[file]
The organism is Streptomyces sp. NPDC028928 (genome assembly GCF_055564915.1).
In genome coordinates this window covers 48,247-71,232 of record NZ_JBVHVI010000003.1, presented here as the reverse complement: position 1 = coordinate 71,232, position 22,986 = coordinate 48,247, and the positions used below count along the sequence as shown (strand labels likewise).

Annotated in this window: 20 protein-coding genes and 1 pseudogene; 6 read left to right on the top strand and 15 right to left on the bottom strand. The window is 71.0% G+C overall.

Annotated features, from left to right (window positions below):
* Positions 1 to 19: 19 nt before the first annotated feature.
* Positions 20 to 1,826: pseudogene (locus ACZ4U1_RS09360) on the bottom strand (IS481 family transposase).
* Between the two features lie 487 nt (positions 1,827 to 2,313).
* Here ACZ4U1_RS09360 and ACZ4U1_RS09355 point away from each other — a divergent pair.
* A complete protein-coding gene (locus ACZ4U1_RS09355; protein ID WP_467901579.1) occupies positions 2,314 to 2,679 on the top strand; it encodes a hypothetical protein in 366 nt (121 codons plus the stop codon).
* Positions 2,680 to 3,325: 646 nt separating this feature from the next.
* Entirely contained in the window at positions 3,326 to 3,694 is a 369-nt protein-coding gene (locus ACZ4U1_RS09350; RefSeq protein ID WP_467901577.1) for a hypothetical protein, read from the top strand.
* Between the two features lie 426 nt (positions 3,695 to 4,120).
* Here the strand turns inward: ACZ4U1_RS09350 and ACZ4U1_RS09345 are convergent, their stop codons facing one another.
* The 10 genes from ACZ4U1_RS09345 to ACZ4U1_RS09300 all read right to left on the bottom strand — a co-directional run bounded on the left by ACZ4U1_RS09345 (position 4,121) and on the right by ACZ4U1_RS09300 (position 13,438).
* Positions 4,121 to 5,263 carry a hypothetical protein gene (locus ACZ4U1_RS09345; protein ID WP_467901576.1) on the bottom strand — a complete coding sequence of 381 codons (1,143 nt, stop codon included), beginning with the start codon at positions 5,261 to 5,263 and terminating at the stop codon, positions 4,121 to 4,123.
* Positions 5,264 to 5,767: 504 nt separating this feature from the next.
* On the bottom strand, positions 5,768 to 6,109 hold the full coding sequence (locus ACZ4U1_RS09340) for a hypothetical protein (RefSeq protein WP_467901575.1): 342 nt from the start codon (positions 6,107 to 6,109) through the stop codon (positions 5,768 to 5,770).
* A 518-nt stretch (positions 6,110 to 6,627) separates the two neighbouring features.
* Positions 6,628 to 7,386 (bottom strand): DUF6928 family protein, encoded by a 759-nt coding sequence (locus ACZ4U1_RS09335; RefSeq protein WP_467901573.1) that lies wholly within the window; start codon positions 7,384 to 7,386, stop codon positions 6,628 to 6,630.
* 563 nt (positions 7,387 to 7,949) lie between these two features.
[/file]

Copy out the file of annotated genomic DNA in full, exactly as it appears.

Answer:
The organism is Streptomyces sp. NPDC028928 (genome assembly GCF_055564915.1).
In genome coordinates this window covers 48,247-71,232 of record NZ_JBVHVI010000003.1, presented here as the reverse complement: position 1 = coordinate 71,232, position 22,986 = coordinate 48,247, and the positions used below count along the sequence as shown (strand labels likewise).

Annotated in this window: 20 protein-coding genes and 1 pseudogene; 6 read left to right on the top strand and 15 right to left on the bottom strand. The window is 71.0% G+C overall.

Annotated features, from left to right (window positions below):
* Positions 1 to 19: 19 nt before the first annotated feature.
* Positions 20 to 1,826: pseudogene (locus ACZ4U1_RS09360) on the bottom strand (IS481 family transposase).
* Between the two features lie 487 nt (positions 1,827 to 2,313).
* Here ACZ4U1_RS09360 and ACZ4U1_RS09355 point away from each other — a divergent pair.
* A complete protein-coding gene (locus ACZ4U1_RS09355; protein ID WP_467901579.1) occupies positions 2,314 to 2,679 on the top strand; it encodes a hypothetical protein in 366 nt (121 codons plus the stop codon).
* Positions 2,680 to 3,325: 646 nt separating this feature from the next.
* Entirely contained in the window at positions 3,326 to 3,694 is a 369-nt protein-coding gene (locus ACZ4U1_RS09350; RefSeq protein ID WP_467901577.1) for a hypothetical protein, read from the top strand.
* Between the two features lie 426 nt (positions 3,695 to 4,120).
* Here the strand turns inward: ACZ4U1_RS09350 and ACZ4U1_RS09345 are convergent, their stop codons facing one another.
* The 10 genes from ACZ4U1_RS09345 to ACZ4U1_RS09300 all read right to left on the bottom strand — a co-directional run bounded on the left by ACZ4U1_RS09345 (position 4,121) and on the right by ACZ4U1_RS09300 (position 13,438).
* Positions 4,121 to 5,263 carry a hypothetical protein gene (locus ACZ4U1_RS09345; protein ID WP_467901576.1) on the bottom strand — a complete coding sequence of 381 codons (1,143 nt, stop codon included), beginning with the start codon at positions 5,261 to 5,263 and terminating at the stop codon, positions 4,121 to 4,123.
* Positions 5,264 to 5,767: 504 nt separating this feature from the next.
* On the bottom strand, positions 5,768 to 6,109 hold the full coding sequence (locus ACZ4U1_RS09340) for a hypothetical protein (RefSeq protein WP_467901575.1): 342 nt from the start codon (positions 6,107 to 6,109) through the stop codon (positions 5,768 to 5,770).
* A 518-nt stretch (positions 6,110 to 6,627) separates the two neighbouring features.
* Positions 6,628 to 7,386 (bottom strand): DUF6928 family protein, encoded by a 759-nt coding sequence (locus ACZ4U1_RS09335; RefSeq protein WP_467901573.1) that lies wholly within the window; start codon positions 7,384 to 7,386, stop codon positions 6,628 to 6,630.
* 563 nt (positions 7,387 to 7,949) lie between these two features.